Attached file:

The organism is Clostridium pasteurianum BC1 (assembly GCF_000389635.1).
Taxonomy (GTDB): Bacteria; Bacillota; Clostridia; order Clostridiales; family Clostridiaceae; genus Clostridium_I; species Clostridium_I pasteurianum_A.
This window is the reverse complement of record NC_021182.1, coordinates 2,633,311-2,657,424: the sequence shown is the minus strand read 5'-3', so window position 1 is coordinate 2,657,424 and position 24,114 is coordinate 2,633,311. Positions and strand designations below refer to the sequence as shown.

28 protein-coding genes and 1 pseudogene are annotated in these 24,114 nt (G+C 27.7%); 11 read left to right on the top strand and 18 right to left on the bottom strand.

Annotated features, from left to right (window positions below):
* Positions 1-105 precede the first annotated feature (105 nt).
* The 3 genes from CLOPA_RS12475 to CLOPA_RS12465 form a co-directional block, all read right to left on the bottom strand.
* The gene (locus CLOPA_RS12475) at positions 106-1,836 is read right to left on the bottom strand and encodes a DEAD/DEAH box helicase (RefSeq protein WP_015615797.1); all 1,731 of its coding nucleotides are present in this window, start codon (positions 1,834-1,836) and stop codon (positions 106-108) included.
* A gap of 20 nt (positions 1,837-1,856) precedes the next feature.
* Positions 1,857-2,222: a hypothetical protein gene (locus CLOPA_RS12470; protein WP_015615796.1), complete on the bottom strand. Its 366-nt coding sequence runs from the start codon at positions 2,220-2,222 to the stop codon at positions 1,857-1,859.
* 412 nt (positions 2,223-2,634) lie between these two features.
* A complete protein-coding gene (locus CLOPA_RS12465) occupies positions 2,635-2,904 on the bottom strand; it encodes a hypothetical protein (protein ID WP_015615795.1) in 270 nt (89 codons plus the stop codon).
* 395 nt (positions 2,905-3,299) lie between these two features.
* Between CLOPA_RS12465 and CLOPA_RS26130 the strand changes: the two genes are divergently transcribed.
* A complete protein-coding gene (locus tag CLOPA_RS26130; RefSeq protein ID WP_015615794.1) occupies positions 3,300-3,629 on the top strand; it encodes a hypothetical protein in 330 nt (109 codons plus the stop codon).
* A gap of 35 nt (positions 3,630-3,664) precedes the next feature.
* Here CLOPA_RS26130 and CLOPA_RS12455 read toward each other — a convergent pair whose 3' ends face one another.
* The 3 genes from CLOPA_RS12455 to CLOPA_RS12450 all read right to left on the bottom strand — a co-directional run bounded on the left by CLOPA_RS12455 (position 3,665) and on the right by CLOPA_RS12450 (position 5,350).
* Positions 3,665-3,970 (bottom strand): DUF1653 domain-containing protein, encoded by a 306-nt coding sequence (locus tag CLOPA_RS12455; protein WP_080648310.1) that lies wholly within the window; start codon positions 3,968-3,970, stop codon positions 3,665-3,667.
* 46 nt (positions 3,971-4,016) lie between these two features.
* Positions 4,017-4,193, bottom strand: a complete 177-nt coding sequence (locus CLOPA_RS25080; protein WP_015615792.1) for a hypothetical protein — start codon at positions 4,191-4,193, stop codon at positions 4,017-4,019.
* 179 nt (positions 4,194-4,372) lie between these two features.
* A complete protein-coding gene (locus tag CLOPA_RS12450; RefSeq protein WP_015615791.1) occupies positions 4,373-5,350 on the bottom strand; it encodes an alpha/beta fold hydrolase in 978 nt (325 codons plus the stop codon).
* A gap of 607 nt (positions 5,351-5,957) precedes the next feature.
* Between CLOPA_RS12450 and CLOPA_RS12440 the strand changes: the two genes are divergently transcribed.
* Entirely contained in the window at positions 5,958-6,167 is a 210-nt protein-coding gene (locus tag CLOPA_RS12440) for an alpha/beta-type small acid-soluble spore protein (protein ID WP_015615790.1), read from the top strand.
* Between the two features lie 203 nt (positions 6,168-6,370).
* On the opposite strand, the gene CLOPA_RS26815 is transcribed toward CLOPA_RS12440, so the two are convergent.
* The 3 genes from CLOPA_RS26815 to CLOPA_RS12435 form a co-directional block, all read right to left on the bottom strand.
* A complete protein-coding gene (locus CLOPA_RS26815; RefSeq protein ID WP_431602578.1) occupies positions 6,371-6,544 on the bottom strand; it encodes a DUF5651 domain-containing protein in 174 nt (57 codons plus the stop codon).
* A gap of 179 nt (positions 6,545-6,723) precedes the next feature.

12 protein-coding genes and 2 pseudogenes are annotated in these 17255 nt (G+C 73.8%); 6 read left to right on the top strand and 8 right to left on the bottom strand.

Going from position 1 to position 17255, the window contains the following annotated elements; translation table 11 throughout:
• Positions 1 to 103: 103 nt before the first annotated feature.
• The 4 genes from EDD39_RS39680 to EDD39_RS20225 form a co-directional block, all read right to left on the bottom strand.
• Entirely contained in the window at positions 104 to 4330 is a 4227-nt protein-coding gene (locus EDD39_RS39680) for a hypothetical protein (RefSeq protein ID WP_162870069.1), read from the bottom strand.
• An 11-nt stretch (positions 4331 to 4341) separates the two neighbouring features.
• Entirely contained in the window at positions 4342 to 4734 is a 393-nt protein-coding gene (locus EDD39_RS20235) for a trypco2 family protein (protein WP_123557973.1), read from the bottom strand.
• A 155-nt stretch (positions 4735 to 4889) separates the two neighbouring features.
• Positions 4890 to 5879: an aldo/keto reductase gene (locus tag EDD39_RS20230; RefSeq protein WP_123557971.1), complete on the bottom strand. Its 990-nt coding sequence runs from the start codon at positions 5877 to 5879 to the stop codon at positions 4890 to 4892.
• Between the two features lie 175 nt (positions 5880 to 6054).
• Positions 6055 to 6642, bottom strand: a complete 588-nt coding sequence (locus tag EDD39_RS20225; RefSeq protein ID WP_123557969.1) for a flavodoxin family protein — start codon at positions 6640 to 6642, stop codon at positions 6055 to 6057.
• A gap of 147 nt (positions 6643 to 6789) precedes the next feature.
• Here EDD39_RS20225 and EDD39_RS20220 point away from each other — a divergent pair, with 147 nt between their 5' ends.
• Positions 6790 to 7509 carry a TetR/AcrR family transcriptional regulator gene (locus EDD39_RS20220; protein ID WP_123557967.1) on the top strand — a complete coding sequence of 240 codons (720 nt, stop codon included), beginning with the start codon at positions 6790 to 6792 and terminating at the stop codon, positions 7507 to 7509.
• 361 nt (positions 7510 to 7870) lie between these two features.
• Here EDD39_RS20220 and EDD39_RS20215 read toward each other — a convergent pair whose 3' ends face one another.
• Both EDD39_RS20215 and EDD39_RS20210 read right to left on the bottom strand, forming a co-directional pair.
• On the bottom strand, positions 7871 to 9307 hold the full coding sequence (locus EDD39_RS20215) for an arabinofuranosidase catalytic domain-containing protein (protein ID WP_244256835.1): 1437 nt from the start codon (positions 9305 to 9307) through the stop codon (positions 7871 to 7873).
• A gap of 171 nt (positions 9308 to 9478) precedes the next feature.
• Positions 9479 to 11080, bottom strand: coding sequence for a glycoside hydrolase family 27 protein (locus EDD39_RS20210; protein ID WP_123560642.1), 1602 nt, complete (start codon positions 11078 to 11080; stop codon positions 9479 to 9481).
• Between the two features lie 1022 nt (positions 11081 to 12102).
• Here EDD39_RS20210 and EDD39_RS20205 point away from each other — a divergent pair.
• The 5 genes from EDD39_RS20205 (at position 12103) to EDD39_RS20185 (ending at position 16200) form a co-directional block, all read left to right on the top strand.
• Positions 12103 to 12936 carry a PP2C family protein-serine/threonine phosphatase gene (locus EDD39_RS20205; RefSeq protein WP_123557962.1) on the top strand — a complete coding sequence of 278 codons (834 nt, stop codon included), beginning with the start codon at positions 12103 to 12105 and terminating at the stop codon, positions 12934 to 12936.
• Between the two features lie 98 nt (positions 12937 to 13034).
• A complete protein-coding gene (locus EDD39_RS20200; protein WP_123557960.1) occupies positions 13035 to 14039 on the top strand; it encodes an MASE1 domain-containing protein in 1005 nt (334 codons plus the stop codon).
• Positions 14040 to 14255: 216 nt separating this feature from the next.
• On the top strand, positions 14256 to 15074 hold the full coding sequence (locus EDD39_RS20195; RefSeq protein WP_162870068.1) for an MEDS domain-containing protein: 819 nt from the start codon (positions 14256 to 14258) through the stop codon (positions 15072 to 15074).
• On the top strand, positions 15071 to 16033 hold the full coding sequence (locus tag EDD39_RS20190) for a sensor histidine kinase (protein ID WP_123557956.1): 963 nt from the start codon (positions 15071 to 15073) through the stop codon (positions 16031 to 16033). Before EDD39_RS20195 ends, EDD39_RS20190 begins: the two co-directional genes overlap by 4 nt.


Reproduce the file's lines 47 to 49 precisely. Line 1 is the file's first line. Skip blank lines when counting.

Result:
• Here EDD39_RS20220 and EDD39_RS20215 read toward each other — a convergent pair whose 3' ends face one another.
• Both EDD39_RS20215 and EDD39_RS20210 read right to left on the bottom strand, forming a co-directional pair.
• On the bottom strand, positions 7871 to 9307 hold the full coding sequence (locus EDD39_RS20215) for an arabinofuranosidase catalytic domain-containing protein (protein ID WP_244256835.1): 1437 nt from the start codon (positions 9305 to 9307) through the stop codon (positions 7871 to 7873).